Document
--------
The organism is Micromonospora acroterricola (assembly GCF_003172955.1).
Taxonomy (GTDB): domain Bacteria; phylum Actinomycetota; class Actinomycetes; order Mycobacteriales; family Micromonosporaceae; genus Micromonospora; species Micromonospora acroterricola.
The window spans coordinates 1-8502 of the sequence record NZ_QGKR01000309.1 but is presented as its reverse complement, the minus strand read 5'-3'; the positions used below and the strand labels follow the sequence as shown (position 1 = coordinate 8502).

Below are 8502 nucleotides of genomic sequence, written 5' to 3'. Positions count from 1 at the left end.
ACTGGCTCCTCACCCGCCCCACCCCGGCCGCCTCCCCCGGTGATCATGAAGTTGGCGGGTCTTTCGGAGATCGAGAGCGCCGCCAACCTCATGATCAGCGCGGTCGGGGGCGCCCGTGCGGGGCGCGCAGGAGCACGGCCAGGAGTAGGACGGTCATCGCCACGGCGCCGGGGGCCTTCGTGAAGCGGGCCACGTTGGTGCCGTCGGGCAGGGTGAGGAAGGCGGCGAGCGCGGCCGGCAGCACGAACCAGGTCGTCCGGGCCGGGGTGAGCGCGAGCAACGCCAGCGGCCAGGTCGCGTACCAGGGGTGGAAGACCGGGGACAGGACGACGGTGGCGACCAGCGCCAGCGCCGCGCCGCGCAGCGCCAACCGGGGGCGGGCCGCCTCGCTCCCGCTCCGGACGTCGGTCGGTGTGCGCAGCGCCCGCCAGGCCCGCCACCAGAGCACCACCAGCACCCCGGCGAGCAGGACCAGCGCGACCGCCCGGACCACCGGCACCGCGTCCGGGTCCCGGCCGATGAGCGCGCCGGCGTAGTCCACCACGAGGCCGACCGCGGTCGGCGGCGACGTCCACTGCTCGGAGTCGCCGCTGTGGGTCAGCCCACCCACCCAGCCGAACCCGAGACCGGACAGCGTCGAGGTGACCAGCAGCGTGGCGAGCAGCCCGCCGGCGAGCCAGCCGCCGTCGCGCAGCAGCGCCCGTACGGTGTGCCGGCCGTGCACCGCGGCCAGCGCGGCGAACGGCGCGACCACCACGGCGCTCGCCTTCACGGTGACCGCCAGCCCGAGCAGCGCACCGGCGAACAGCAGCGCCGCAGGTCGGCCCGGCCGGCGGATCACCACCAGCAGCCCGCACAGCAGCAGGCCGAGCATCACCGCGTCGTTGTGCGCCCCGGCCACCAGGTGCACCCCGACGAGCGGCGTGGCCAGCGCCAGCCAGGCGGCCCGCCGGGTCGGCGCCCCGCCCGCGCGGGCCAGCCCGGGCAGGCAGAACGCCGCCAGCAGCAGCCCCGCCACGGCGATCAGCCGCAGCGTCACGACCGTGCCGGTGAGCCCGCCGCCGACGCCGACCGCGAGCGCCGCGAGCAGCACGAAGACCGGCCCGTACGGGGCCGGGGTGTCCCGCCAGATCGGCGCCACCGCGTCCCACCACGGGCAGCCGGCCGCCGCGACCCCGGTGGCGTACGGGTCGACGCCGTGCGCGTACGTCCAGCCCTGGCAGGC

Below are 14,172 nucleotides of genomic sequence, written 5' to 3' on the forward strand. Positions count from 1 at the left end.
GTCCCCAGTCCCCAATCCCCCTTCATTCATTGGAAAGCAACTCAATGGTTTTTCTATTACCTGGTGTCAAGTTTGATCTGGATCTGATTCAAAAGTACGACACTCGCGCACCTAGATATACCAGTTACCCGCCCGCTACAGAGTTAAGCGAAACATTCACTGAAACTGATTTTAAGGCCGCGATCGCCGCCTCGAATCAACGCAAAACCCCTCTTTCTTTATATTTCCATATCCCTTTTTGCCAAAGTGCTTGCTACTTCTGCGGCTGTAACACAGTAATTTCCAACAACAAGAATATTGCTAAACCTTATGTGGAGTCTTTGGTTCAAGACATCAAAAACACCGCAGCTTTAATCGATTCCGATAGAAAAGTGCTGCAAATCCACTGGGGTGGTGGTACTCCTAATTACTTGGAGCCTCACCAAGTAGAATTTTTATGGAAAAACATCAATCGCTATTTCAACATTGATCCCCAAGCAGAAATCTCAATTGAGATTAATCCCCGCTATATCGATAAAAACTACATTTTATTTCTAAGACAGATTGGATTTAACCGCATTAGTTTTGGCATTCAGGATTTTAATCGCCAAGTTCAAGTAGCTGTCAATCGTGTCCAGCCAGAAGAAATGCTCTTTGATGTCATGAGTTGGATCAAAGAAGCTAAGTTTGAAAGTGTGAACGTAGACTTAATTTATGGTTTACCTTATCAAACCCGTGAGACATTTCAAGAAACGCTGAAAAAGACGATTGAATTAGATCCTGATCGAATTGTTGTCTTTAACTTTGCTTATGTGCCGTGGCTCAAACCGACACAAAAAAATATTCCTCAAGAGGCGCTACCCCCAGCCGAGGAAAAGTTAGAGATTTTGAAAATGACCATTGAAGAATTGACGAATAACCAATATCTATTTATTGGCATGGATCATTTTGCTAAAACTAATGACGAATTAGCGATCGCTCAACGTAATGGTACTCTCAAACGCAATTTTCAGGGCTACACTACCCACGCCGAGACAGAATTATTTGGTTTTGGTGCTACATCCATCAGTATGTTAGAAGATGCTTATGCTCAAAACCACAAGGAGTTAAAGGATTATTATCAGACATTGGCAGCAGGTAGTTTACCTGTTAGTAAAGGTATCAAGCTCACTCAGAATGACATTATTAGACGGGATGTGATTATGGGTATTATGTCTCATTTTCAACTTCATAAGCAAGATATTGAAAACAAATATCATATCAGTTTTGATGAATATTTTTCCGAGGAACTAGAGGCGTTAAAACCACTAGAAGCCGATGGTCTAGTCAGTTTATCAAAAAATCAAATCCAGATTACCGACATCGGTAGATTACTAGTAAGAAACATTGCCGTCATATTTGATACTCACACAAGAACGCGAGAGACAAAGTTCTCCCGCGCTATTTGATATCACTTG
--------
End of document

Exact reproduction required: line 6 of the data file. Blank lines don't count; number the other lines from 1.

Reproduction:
Below are 14,172 nucleotides of genomic sequence, written 5' to 3' on the forward strand. Positions count from 1 at the left end.